Inside a slow cooker, there is precious little loss of moisture because it collects on the inside of the lid and drips back down into the cooking pot itself. With stews and the like, this is not a problem. But if it’s a dish where additional moisture is going to ruin it, the rule is to line the lid.
According to slow-cooking expert Sarah DeGregorio, author of Adventures in Slow Cooking, lining the lid with a paper towel soaks up the extra steam and prevents it from dripping back onto the face of the dish.
Mistake: Starting out frozen
There is no shortage of Pinterest-type promises of slow cooker freezer-to-table success, but that’s a mistake. First, it’s not a safe way to cook meat and poultry, where it languishes for hours below the safe temperature of 140 F. If that’s not bad enough, slow cooking from frozen can also affect the texture of the final outcome.
According to the United States Department of Agriculture Food Safety and Inspection Service, “Always thaw meat or poultry before putting it into a slow cooker.”
Here’s the rule: Do not put frozen ingredients in the slow cooker; defrost meat and poultry thoroughly in the refrigerator before slow cooking.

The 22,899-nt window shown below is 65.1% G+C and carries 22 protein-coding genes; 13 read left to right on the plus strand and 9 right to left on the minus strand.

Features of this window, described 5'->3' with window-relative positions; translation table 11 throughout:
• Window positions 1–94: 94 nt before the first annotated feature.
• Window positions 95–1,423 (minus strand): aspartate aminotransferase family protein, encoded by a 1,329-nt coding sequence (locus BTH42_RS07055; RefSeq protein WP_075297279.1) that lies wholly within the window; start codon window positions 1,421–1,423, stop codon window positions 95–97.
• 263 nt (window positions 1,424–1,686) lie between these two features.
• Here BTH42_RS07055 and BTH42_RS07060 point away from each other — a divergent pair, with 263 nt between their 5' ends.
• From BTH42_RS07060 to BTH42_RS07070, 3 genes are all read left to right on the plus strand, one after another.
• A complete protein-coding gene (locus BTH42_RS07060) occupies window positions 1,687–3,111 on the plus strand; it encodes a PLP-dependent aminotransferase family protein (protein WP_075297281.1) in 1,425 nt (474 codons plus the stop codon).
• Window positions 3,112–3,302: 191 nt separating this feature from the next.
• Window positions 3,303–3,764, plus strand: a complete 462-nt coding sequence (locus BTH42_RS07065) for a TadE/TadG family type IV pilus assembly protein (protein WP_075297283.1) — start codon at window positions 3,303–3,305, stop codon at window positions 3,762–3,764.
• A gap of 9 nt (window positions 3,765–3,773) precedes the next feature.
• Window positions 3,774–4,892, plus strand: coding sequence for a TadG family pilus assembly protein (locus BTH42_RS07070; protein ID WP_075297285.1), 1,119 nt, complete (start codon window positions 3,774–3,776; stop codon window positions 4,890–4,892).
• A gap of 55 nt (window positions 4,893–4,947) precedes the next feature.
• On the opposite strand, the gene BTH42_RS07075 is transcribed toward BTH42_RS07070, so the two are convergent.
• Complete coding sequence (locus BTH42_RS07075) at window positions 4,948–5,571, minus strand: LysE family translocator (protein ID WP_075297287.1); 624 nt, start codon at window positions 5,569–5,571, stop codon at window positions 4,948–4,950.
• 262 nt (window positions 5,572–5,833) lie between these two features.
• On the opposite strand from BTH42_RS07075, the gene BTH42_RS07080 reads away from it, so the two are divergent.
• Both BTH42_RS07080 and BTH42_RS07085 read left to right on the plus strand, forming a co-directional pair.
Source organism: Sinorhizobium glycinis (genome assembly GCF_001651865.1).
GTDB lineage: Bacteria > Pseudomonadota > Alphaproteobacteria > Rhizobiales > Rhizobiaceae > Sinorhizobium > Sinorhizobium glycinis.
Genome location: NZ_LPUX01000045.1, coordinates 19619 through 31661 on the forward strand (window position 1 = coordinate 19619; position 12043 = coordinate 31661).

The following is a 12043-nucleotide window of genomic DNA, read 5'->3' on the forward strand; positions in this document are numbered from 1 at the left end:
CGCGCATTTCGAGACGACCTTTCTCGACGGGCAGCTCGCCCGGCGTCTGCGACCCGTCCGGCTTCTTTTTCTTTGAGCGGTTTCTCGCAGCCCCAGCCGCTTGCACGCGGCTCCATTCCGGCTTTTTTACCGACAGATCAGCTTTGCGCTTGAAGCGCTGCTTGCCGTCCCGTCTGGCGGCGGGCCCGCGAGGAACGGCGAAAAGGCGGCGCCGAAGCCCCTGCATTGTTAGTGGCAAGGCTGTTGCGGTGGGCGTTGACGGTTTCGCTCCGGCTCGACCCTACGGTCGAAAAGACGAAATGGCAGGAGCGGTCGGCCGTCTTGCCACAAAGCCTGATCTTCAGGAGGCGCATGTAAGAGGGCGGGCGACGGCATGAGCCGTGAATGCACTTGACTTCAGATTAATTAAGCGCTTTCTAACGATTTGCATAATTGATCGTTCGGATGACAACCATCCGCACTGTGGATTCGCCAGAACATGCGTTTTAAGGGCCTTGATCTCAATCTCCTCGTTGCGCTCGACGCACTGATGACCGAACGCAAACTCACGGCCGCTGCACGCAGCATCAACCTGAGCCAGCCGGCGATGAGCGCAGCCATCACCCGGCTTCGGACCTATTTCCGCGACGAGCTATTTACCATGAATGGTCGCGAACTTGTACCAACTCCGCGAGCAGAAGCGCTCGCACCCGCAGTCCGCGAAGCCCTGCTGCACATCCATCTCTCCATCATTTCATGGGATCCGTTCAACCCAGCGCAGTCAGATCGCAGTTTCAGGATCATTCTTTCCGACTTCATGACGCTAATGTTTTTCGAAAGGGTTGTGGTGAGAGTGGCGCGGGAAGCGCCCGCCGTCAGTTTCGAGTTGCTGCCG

Mistake: Failure to sear
When the recipe says to sear the meat before placing it in the slow cooker—sear the meat! I’m a skipper, I’ll admit it. Seems like such an unnecessary step to drag out another pan to prep the meat for the time-saving slow cooker I know. But it’s a big mistake to skip this important step. Searing changes the flavor for the better. And it creates a more visually appealing dish. At the same time, we should also brown the vegetables—especially the aromatics like carrots and celery, onions, garlic, and ginger.
Mistake: Peeking (a lot)
It’s tempting, but once the cooker is set for its long, slow cook, do not peek until it has finished cooking hours